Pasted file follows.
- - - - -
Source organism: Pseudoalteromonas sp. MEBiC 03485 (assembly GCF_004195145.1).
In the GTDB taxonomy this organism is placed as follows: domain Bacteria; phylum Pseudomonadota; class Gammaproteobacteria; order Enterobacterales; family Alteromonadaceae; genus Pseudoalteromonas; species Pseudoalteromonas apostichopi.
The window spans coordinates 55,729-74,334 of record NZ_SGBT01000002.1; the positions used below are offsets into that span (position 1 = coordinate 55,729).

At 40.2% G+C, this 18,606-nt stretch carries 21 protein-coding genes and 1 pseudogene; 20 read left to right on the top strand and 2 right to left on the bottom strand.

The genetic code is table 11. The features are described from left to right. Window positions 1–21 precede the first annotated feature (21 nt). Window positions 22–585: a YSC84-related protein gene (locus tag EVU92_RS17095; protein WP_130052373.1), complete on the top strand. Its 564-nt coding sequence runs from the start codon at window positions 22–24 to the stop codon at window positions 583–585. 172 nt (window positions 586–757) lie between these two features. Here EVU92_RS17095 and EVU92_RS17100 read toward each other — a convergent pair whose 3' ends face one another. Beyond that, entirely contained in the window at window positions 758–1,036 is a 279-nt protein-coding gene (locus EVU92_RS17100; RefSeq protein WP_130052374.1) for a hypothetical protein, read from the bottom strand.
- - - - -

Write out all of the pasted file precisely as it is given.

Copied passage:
Source organism: Pseudoalteromonas sp. MEBiC 03485 (assembly GCF_004195145.1).
In the GTDB taxonomy this organism is placed as follows: domain Bacteria; phylum Pseudomonadota; class Gammaproteobacteria; order Enterobacterales; family Alteromonadaceae; genus Pseudoalteromonas; species Pseudoalteromonas apostichopi.
The window spans coordinates 55,729-74,334 of record NZ_SGBT01000002.1; the positions used below are offsets into that span (position 1 = coordinate 55,729).

At 40.2% G+C, this 18,606-nt stretch carries 21 protein-coding genes and 1 pseudogene; 20 read left to right on the top strand and 2 right to left on the bottom strand.

The genetic code is table 11. The features are described from left to right. Window positions 1–21 precede the first annotated feature (21 nt). Window positions 22–585: a YSC84-related protein gene (locus tag EVU92_RS17095; protein WP_130052373.1), complete on the top strand. Its 564-nt coding sequence runs from the start codon at window positions 22–24 to the stop codon at window positions 583–585. 172 nt (window positions 586–757) lie between these two features. Here EVU92_RS17095 and EVU92_RS17100 read toward each other — a convergent pair whose 3' ends face one another. Beyond that, entirely contained in the window at window positions 758–1,036 is a 279-nt protein-coding gene (locus EVU92_RS17100; RefSeq protein WP_130052374.1) for a hypothetical protein, read from the bottom strand.